Connect with us


Evolution | Review

Island of Lost Boys: Hadzihalilovic’s Triumphant Return to Enigmatic Filmmaking

Lucile Hadzihalilovic Evolution ReviewFrench director Lucile Hadzihalilovic returns to the director’s seat for the first time since 2004’s Innocence with the equally austere Evolution, switching from the realm of ambiguously groomed schoolgirls to grapple with a bit of gender disorientation concerning a mysterious island of young boys. Co-written with Alante Kavaite (director of this year’s Summer of Sangaile), the film is a striking odyssey of psychological fears in relation to pregnancy and penetration. Recalling the earlier body horror works of Cronenberg as it recalibrates H.G. Wells’ classic The Island of Dr. Moreau, Hadzihalilovic strikes notes of unrelenting menace with this hypnotic nightmare of signs, symbols, and subversion.

Nicolas (Max Brebant) is ten years old and lives alone with his mother (Julie-Marie Parmentier) on an isolated island populated by other young boys his age who all live under similar circumstances. While swimming one day, he discovers the dead body of a young boy covered by a starfish. In terror, he tells his mother, who disagrees with what he saw. She extracts the starfish out of the sea, but Nicolas remains unconvinced. He begins to suspect his mother is lying to him and he takes a cadre of young boys along with him to explore further. During the night, the women leave behind their sleeping wards, and Nicolas decides to discover what exactly they get up to.

Hadzihalilovic also seems to be channeling the human organism as host metaphor a la Village of the Damned, this time turning the tables with what appears to be an alien race of female beings. The relationship of these ‘mothers’ to their children is strikingly, almost comically cold, and the similarities between the French word for ‘mother’ and ‘sea’ (mere and mer, respectively) would seem to be of significance.

As filmed by DoP Manuel Dacasse (who recently shot Du Welz’s superb Alleluia as well as The Strange Color of Your Body’s Tears), Evolution is a superbly shot aquatic odyssey, capturing ravishing underwater sequences, as well as an unforgettable and startling ritual shared by these strange mothers. Hadzihalilovic associates them symbolically with the starfish, a sea creature whose sex is not distinguishable by sight, revealed only when they spawn. These invertebrates (they have the ability to reproduce sexually and asexually) are also historically associated with many instances relating to military and naval history, enhancing Hadzihalilovic’s associations to this strange, aggressive race apparently experimenting on the male human form with some type of potentially amphibious birthing.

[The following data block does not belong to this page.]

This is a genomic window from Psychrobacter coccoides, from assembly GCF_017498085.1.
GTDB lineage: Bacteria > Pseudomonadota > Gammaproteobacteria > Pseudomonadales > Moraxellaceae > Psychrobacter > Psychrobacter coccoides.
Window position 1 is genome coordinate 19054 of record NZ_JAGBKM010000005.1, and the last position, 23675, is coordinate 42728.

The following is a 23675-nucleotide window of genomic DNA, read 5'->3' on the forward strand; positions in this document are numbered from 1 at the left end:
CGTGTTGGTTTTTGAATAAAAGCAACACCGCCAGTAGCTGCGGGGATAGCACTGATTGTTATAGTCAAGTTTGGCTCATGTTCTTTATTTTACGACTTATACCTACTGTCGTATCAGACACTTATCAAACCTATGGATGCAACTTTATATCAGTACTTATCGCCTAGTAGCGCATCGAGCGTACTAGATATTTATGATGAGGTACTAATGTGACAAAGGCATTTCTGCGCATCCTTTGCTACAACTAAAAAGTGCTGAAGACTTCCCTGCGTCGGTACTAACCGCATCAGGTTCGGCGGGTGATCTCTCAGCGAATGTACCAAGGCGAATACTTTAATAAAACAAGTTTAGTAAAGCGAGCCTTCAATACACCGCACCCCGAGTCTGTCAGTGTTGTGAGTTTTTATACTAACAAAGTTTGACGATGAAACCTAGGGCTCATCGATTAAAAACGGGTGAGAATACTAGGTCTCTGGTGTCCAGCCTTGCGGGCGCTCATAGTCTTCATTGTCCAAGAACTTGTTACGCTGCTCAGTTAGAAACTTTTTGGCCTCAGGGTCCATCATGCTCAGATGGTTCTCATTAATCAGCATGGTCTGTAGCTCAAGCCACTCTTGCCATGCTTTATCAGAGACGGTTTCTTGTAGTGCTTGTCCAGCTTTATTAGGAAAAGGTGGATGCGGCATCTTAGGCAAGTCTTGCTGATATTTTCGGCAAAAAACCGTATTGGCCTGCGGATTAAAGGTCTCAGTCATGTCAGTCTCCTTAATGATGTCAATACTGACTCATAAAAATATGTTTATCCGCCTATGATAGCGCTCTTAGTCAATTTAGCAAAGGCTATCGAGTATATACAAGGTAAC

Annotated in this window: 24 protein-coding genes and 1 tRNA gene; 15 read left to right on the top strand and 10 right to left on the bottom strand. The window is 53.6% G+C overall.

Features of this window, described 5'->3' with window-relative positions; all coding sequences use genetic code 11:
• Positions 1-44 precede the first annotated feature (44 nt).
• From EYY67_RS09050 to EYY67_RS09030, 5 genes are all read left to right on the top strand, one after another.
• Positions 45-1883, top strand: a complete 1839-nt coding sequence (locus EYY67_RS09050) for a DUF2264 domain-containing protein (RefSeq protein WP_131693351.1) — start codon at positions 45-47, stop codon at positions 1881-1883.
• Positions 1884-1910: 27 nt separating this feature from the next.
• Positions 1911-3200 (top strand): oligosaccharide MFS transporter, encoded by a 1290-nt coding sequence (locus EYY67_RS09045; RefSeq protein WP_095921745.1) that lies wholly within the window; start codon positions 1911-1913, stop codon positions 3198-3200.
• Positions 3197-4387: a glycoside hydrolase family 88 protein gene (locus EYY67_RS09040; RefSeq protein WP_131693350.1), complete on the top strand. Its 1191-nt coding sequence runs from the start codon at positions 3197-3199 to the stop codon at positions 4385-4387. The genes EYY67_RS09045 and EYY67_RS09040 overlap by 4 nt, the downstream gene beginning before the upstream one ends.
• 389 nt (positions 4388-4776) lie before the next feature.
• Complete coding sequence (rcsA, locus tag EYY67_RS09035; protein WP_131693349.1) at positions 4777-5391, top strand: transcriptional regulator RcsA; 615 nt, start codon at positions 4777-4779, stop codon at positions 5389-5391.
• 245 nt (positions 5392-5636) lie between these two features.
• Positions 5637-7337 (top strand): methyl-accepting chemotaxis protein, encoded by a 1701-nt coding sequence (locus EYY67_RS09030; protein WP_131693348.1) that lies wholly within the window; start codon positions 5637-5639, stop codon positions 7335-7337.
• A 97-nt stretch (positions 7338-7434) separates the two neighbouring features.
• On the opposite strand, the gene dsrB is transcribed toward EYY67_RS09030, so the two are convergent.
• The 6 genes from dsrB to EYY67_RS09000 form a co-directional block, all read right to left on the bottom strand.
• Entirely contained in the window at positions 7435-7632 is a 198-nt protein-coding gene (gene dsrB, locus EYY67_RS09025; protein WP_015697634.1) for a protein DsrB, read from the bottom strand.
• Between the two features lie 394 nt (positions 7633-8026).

Purposefully ambiguous with the exact intentions these boys are being used for allows for multiple readings, and Hadzihalilovic is more than merely turning the tables on our conditioned notions of gender. A creepy basement hospital proves to be the film’s site of experimental strangeness, where Nicolas and other boys are supposedly injected with some kind of strange fetus, and leads to an even more uncomfortable ‘romance’ between our protagonist and the ginger nurse (played by the wan Roxane Duran of Haneke’s The White Ribbon).

The women here seem to come from the sea, at least based on their odd rituals and the strange suction-like cups evident on their spines. They watch in stone-faced silence a video of human caesarian birth, almost as if to remind themselves of the patriarchal rigidity of the human culture they’re infiltrating. Notions of the male gaze interrupted as well as playing with masculine terrors (like urban myths relating to the potentially vestigial uses of the belly button, or examination and curiosity of internal organs, such as Nicolas’ poking his fingers into the slippery corpse of a crustacean) abound, and Hadzihalilovic’s film is a playful reversal of her earlier Innocence.

Previously a collaborator of Gaspar Noe’s (she co-wrote his galvanizing 2009 film Enter the Void), her long gestating sophomore film proves her particular talents for poetic grotesquerie, and it would be a pity if she were to take another decade to launch her next project.

Reviewed on September 17th at the 2015 Toronto International Film Festival – Vanguard Program. 81 Mins.


Los Angeles based Nicholas Bell is's Chief Film Critic and covers film festivals such as Sundance, Berlin, Cannes and TIFF. He is part of the critic groups on Rotten Tomatoes, The Los Angeles Film Critics Association (LAFCA), the Online Film Critics Society (OFCS) and GALECA. His top 3 for 2021: France (Bruno Dumont), Passing (Rebecca Hall) and Nightmare Alley (Guillermo Del Toro). He was a jury member at the 2019 Cleveland International Film Festival.

Click to comment

More in Reviews

  • Ulrich Seidl Rimini Review Ulrich Seidl Rimini Review


    Rimini | Review


    Bravo New World: Seidl Returns with Desolate Portrait of Fallen Hustler There’s always a healthy thread...

  • Matt Ruskin Boston Strangler Review Matt Ruskin Boston Strangler Review


    Boston Strangler | Review


    Thank You for Choking: Ruskin Explores the Sordid Politics Behind Infamous Serial Killing Case The tribulations...

  • Lola Quivoron Rodeo Review Lola Quivoron Rodeo Review


    Rodéo | Review


    All Gas No Brakes: Quivoron’s Debut Fails to Hit Pay Dirt Further exploring the dirt-bike sub-culture...

  • Reviews

    Are You Lonesome Tonight? | Review


    Unhappy Together: Shipei Concocts Romantic Neo-noir Director Wen Shipei strikes an oddly satisfying balance between broody...

  • Agnieszka Smoczyńska Fugue Agnieszka Smoczyńska Fugue


    Fugue | Review


    Staring into the Known: Smoczyńska Offers Low-key, Uncompromising Sophomore Feature Surely not the follow up effort...

To Top